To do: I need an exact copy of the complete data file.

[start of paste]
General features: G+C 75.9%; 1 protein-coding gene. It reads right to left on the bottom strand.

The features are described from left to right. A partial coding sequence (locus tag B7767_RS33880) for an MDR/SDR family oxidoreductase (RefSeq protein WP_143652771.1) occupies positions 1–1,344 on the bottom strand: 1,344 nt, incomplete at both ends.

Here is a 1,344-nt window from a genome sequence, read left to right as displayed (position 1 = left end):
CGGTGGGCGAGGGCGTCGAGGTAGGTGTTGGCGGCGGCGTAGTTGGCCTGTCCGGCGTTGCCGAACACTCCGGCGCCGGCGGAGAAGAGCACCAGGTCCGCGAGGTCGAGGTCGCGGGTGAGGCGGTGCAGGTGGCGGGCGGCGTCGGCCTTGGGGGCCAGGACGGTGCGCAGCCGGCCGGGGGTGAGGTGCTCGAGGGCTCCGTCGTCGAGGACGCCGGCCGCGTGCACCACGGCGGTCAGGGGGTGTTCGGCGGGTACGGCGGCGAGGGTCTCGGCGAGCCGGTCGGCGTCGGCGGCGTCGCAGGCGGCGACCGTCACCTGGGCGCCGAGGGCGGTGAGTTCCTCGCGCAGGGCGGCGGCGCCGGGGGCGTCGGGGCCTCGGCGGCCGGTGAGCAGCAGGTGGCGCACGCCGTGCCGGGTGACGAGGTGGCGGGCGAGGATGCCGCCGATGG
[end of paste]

General features: G+C 75.9%; 1 protein-coding gene. It reads right to left on the bottom strand.

The features are described from left to right. A partial coding sequence (locus tag B7767_RS33880) for an MDR/SDR family oxidoreductase (RefSeq protein WP_143652771.1) occupies positions 1–1,344 on the bottom strand: 1,344 nt, incomplete at both ends.

Here is a 1,344-nt window from a genome sequence, read left to right as displayed (position 1 = left end):
CGGTGGGCGAGGGCGTCGAGGTAGGTGTTGGCGGCGGCGTAGTTGGCCTGTCCGGCGTTGCCGAACACTCCGGCGCCGGCGGAGAAGAGCACCAGGTCCGCGAGGTCGAGGTCGCGGGTGAGGCGGTGCAGGTGGCGGGCGGCGTCGGCCTTGGGGGCCAGGACGGTGCGCAGCCGGCCGGGGGTGAGGTGCTCGAGGGCTCCGTCGTCGAGGACGCCGGCCGCGTGCACCACGGCGGTCAGGGGGTGTTCGGCGGGTACGGCGGCGAGGGTCTCGGCGAGCCGGTCGGCGTCGGCGGCGTCGCAGGCGGCGACCGTCACCTGGGCGCCGAGGGCGGTGAGTTCCTCGCGCAGGGCGGCGGCGCCGGGGGCGTCGGGGCCTCGGCGGCCGGTGAGCAGCAGGTGGCGCACGCCGTGCCGGGTGACGAGGTGGCGGGCGAGGATGCCGCCGATGG